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Dental Services

TMD Temporomandibular Disorder

IntroductionShow [+]Hide [-]

This information has been produced to provide you with information about Temporomandibular Disorder (TMD) and aims to answer any questions that you may have. If you require anyfurther information please do not hesitate to ask the medical and nursing staff caring foryou.

What is TMD?
TMD describes a variety of conditions which affect the jaw joints and muscles. Problems may occur on one or both sides. It is very common. Many people have some sign of TMD but only a small number suffer pain.  Please see attached TMD leaflet.

Causes Of TMDShow [+]Hide [-]

What causes TMD?
We do not know exactly what causes TMD. For years dentists thought that TMD was caused by the way the jaws and teeth lined up. However, research has shown that misalignment of the jaws and teeth is not a major cause of TMD. Today we believe that TMD is caused by many things acting together, some of which may have little or nothing to do with your teeth. Most discomfort is from overuse of the joints and muscles. There are many ways this can occur:

  • Clenching the teeth together. This may be brought on when you are concentrating or extra busy, worried, annoyed or even by cold winds.
  • Grinding the teeth together. This often occurs at night but can also be during the day.
  • Straining the joints and muscles by chewing pencils, biting nails, holding things in your mouth, holding the telephone between your neck and shoulder.
  • Overworking the muscles by constant chewing, e.g. chewing gum etc.

Will it get worse?
TMD does not usually keep getting worse. The problem tends to come and go, often feeling worse during times of stress. Studies demonstrate that it does not get worse with age but is one of the few conditions which seem to get better as you get older.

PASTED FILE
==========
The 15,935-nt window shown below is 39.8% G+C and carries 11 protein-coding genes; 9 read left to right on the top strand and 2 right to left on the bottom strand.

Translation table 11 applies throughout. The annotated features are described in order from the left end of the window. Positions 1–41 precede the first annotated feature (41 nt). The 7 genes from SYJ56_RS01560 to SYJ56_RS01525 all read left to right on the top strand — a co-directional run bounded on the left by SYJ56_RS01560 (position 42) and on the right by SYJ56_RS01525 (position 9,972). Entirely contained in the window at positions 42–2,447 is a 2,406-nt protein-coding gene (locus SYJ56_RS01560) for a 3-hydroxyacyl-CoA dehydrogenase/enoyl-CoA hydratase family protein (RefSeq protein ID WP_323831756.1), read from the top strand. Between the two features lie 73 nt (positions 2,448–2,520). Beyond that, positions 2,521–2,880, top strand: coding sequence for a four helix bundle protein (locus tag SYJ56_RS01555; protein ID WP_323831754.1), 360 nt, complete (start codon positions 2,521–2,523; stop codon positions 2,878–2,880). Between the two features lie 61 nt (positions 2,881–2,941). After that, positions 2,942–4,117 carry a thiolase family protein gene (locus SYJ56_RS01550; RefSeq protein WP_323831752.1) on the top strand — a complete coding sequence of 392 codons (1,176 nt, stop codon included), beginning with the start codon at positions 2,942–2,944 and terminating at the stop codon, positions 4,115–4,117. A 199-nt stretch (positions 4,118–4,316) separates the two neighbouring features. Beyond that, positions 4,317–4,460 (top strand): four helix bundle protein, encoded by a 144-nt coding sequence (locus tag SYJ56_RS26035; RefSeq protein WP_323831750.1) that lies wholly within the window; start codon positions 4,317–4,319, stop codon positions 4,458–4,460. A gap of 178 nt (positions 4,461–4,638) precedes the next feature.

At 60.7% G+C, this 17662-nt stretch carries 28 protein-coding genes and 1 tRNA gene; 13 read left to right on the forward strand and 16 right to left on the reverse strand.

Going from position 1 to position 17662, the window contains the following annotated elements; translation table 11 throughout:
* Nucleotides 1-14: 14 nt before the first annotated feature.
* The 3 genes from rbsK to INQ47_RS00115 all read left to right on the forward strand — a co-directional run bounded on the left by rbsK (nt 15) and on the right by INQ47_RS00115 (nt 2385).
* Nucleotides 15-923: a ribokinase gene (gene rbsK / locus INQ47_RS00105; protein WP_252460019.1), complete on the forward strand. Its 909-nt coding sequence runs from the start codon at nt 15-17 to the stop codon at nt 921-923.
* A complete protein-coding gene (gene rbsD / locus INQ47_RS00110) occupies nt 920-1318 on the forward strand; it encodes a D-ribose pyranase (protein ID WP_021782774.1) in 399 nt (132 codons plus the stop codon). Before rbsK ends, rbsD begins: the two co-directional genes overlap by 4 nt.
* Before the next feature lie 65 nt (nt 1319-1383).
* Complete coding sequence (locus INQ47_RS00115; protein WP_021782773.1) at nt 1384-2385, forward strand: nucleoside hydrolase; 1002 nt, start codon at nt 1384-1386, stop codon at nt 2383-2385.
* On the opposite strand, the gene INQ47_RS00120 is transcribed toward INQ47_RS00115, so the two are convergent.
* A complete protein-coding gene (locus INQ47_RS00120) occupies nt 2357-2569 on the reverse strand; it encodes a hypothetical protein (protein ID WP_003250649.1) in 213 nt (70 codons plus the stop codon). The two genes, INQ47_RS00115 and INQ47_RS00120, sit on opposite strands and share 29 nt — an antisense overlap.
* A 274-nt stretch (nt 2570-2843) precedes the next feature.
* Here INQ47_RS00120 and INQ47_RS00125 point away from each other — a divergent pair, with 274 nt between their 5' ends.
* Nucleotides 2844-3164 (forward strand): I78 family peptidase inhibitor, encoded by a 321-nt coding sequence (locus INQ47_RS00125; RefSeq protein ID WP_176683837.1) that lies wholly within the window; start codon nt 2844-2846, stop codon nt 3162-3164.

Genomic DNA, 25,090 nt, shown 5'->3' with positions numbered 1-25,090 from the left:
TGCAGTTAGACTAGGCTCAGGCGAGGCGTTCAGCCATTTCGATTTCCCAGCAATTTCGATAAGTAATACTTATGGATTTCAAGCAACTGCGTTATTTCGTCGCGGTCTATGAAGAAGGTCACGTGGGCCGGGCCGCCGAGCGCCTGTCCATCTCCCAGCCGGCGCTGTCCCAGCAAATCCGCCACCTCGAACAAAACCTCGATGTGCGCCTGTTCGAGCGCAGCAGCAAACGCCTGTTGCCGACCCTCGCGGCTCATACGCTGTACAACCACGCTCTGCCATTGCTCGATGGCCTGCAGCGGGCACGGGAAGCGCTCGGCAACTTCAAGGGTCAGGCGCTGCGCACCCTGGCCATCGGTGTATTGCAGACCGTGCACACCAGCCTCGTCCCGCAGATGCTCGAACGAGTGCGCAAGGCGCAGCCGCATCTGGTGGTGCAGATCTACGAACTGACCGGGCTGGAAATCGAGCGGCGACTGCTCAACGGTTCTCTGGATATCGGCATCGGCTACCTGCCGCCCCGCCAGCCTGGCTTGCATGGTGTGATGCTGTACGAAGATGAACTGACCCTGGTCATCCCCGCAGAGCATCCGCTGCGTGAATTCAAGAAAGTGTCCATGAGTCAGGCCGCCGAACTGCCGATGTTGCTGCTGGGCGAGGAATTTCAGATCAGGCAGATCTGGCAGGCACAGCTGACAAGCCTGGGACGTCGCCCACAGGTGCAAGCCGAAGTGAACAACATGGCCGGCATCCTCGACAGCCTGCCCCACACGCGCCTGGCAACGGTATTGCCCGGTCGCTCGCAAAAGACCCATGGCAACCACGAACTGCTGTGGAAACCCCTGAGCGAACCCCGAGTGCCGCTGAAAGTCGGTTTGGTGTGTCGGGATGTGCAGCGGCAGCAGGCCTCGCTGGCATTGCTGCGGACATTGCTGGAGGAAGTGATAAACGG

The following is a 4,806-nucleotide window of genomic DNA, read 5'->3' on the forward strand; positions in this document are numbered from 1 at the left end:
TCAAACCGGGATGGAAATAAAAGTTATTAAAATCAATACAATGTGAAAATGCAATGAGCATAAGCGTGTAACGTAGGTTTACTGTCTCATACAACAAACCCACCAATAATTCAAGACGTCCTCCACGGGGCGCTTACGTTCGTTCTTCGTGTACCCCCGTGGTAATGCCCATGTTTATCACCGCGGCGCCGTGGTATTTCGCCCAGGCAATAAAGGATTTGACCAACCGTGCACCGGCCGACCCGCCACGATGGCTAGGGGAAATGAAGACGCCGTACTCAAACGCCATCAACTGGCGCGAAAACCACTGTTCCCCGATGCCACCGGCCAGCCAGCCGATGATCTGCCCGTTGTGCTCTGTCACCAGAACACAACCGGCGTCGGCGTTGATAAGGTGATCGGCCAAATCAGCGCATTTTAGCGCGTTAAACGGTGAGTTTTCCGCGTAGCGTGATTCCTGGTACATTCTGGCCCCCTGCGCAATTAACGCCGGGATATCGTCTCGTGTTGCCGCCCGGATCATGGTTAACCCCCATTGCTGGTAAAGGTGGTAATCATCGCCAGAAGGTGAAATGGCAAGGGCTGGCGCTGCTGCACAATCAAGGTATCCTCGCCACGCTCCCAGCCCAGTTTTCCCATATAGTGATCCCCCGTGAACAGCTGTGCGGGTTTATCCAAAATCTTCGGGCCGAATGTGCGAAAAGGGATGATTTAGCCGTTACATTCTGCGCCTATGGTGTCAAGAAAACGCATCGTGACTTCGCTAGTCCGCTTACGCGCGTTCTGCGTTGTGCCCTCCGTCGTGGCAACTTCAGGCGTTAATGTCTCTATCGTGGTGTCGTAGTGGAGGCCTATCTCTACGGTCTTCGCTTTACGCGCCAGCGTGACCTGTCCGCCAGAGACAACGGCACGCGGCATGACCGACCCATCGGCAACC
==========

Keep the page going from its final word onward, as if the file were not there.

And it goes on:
What problems may I experience?

  • Jaw pain or soreness that may be worse either on waking or in the evening
  • Jaw pain when biting, chewing or yawning
  • Clicking from the joint when moving your jaw
  • Stiffness or locking of the jaw joint.
  • Earache without an infection
  • Difficulty opening or closing your mouth
  • Frequent headaches

How Is TMD Treated?Show [+]Hide [-]

There are many effective and simple treatments although there is no one single cure. Studies have shown that up to 90% of all patients will get better with some self-care, exercises and the use of a splint (bite guard) to reduce the tension in the muscles around the face. Occasionally other forms of treatment can be of benefit, e.g. physiotherapy, adjustment of the biting surfaces of the teeth or a course of medication. Only very rarely is orthodontics or surgery indicated for the treatment of TMD.

What Can You Do?Show [+]Hide [-]

You are the key - without your help the treatment will not be as effective.

  • Keep your teeth apart. Do this when you are not wearing your splint. The proper resting position for your jaw is with the teeth slightly apart and your tongue resting gently on the floor of the mouth. This allows your jaw joints and muscles time to rest and heal. Your teeth should only touch during chewing, swallowing and sometimes speaking.
  • Avoid opening your mouth very wide.
  • Avoid habits like chewing fingernails or gum.
  • Avoid straining your neck and shoulders by poor posture. This can occur when working at a computer or holding the phone between your neck and shoulder for a long time.
  • Eat nutritious meals that do not require hard or prolonged chewing.
  • Avoid caffeine and smoking. Both of these are stimulants which excite the nerves of your body. If you are having pain, any stimulants can make the pain seem worse and increase muscle fatigue.
  • Follow your personal treatment programme. This will be developed specifically for your needs by a dentist in the clinic.
  • Try to give yourself 10-15 minutes each day to relax.

Remember - be patient - nine out of ten TMD patients will get better by simple methods alone.

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